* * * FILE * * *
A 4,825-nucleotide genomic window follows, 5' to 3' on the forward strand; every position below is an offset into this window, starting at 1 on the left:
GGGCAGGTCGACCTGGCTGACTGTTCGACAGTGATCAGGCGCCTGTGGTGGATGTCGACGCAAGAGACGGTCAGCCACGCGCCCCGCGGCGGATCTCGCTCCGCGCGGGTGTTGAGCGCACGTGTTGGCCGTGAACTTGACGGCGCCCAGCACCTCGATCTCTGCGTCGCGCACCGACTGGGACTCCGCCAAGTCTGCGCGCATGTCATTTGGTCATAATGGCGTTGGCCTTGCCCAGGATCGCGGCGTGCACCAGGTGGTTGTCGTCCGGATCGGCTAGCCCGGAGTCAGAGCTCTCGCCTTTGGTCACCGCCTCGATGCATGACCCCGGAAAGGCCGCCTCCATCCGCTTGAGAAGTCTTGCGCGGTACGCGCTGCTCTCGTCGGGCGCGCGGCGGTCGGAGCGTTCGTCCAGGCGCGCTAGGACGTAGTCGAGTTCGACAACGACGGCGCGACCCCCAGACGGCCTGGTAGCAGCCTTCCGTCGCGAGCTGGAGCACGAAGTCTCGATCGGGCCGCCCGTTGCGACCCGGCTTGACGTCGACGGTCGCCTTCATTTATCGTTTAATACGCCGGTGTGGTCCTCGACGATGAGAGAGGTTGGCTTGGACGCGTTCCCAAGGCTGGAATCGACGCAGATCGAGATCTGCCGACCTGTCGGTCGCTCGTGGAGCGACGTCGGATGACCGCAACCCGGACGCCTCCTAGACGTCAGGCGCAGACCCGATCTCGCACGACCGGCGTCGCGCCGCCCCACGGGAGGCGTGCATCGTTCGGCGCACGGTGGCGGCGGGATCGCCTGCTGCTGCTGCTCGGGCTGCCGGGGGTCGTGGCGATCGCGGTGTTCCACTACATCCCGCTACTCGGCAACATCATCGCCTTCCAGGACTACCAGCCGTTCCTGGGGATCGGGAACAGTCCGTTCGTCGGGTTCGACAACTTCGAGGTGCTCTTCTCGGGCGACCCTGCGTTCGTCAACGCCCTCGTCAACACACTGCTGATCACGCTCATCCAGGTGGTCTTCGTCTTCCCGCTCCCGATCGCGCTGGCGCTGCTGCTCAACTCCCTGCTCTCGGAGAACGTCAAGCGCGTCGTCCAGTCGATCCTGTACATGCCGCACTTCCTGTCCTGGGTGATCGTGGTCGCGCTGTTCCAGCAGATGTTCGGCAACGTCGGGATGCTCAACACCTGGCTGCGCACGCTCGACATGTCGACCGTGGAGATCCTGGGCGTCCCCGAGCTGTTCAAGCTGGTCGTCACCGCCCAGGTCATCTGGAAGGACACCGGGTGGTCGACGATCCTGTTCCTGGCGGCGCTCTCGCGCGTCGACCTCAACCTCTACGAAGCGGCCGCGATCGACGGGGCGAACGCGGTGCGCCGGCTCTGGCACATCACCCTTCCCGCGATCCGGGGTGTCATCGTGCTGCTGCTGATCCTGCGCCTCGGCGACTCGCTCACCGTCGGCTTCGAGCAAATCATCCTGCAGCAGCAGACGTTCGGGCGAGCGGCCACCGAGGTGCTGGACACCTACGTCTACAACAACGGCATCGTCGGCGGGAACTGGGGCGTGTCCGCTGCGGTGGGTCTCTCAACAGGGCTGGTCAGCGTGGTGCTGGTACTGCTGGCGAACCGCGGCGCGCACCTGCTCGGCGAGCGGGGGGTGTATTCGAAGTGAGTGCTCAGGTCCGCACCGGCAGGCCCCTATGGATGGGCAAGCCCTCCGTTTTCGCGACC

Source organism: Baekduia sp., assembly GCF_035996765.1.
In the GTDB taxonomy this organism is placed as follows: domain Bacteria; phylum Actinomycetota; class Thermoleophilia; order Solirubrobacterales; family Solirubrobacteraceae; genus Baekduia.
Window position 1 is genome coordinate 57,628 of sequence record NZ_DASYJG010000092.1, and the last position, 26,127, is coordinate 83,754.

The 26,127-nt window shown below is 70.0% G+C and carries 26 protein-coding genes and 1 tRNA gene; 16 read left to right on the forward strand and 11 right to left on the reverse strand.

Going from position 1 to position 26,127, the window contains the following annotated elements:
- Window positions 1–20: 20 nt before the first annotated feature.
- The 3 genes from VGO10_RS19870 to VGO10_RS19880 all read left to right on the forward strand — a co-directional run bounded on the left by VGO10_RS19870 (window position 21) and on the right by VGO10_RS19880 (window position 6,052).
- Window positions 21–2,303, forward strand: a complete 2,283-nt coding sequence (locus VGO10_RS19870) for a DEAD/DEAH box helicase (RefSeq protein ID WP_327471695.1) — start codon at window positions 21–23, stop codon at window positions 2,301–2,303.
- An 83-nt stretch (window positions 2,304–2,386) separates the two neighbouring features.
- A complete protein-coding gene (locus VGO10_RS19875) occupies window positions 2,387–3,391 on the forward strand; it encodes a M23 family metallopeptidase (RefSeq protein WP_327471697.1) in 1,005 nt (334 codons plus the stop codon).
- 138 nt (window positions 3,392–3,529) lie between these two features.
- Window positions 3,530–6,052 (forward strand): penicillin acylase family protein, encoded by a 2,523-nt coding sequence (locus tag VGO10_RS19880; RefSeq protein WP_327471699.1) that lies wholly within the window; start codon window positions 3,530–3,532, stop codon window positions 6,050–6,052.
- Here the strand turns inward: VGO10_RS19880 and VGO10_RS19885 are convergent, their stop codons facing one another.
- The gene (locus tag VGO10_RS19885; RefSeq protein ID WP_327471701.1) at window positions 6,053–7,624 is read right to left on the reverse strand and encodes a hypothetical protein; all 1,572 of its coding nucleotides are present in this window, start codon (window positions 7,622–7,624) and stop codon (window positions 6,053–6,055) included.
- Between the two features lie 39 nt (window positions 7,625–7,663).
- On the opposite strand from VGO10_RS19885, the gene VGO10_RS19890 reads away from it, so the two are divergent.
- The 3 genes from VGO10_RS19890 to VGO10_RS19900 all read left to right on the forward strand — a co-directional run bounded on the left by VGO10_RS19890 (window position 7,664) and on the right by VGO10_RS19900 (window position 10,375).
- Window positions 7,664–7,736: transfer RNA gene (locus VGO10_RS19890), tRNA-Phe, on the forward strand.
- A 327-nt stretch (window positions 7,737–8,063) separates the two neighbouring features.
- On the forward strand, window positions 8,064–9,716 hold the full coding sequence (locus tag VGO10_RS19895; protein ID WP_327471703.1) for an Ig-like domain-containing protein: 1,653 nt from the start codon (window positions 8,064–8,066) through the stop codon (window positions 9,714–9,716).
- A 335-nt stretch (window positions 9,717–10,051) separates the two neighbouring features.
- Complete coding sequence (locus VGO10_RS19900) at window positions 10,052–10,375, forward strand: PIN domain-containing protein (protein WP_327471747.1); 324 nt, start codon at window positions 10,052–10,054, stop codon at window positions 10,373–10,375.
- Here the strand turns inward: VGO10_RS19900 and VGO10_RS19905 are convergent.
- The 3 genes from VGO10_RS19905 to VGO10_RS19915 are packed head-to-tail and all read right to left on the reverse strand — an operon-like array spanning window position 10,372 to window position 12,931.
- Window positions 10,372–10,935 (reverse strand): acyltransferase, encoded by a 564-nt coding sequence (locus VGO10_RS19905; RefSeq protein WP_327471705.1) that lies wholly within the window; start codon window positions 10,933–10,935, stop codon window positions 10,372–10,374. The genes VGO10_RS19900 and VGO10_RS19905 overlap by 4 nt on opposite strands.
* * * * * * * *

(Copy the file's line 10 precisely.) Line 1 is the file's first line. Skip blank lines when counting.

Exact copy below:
- Window positions 21–2,303, forward strand: a complete 2,283-nt coding sequence (locus VGO10_RS19870) for a DEAD/DEAH box helicase (RefSeq protein ID WP_327471695.1) — start codon at window positions 21–23, stop codon at window positions 2,301–2,303.